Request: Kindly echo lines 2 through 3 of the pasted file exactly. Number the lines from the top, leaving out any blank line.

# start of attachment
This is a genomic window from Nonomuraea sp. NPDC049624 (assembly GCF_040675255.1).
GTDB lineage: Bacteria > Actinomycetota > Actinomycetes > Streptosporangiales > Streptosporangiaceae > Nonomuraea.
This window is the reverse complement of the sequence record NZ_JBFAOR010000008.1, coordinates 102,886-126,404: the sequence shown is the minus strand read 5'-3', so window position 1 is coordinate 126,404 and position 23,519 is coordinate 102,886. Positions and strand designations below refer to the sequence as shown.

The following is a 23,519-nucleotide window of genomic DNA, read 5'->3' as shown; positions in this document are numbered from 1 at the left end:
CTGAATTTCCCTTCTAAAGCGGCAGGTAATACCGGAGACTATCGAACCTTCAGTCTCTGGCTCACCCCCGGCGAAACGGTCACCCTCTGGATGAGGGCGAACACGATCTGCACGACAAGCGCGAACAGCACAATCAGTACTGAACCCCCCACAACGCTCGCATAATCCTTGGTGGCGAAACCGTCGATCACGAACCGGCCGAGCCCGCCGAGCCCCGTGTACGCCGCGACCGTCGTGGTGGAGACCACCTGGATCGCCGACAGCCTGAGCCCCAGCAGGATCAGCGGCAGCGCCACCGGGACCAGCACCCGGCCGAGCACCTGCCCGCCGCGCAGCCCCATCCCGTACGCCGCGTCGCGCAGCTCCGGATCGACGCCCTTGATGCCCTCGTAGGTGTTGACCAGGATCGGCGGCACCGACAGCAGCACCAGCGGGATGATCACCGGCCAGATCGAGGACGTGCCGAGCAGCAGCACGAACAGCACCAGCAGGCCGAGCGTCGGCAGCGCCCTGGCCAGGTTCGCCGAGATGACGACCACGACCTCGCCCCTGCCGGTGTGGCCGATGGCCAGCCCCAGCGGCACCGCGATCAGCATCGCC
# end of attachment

GTDB lineage: Bacteria > Actinomycetota > Actinomycetes > Streptosporangiales > Streptosporangiaceae > Nonomuraea.
This window is the reverse complement of the sequence record NZ_JBFAOR010000008.1, coordinates 102,886-126,404: the sequence shown is the minus strand read 5'-3', so window position 1 is coordinate 126,404 and position 23,519 is coordinate 102,886. Positions and strand designations below refer to the sequence as shown.